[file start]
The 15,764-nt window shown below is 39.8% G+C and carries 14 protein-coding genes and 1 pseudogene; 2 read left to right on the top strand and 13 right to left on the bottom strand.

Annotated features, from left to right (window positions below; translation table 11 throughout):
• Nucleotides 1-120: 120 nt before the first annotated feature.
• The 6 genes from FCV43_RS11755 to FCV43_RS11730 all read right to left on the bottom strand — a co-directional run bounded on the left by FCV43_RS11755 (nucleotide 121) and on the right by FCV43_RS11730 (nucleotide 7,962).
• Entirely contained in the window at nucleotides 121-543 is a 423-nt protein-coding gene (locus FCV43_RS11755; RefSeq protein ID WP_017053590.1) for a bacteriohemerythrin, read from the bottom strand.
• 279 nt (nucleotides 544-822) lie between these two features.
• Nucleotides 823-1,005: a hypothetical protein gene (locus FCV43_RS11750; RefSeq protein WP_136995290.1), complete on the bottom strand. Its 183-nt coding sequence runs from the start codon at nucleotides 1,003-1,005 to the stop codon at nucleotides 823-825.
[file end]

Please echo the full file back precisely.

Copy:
The 15,764-nt window shown below is 39.8% G+C and carries 14 protein-coding genes and 1 pseudogene; 2 read left to right on the top strand and 13 right to left on the bottom strand.

Annotated features, from left to right (window positions below; translation table 11 throughout):
• Nucleotides 1-120: 120 nt before the first annotated feature.
• The 6 genes from FCV43_RS11755 to FCV43_RS11730 all read right to left on the bottom strand — a co-directional run bounded on the left by FCV43_RS11755 (nucleotide 121) and on the right by FCV43_RS11730 (nucleotide 7,962).
• Entirely contained in the window at nucleotides 121-543 is a 423-nt protein-coding gene (locus FCV43_RS11755; RefSeq protein ID WP_017053590.1) for a bacteriohemerythrin, read from the bottom strand.
• 279 nt (nucleotides 544-822) lie between these two features.
• Nucleotides 823-1,005: a hypothetical protein gene (locus FCV43_RS11750; RefSeq protein WP_136995290.1), complete on the bottom strand. Its 183-nt coding sequence runs from the start codon at nucleotides 1,003-1,005 to the stop codon at nucleotides 823-825.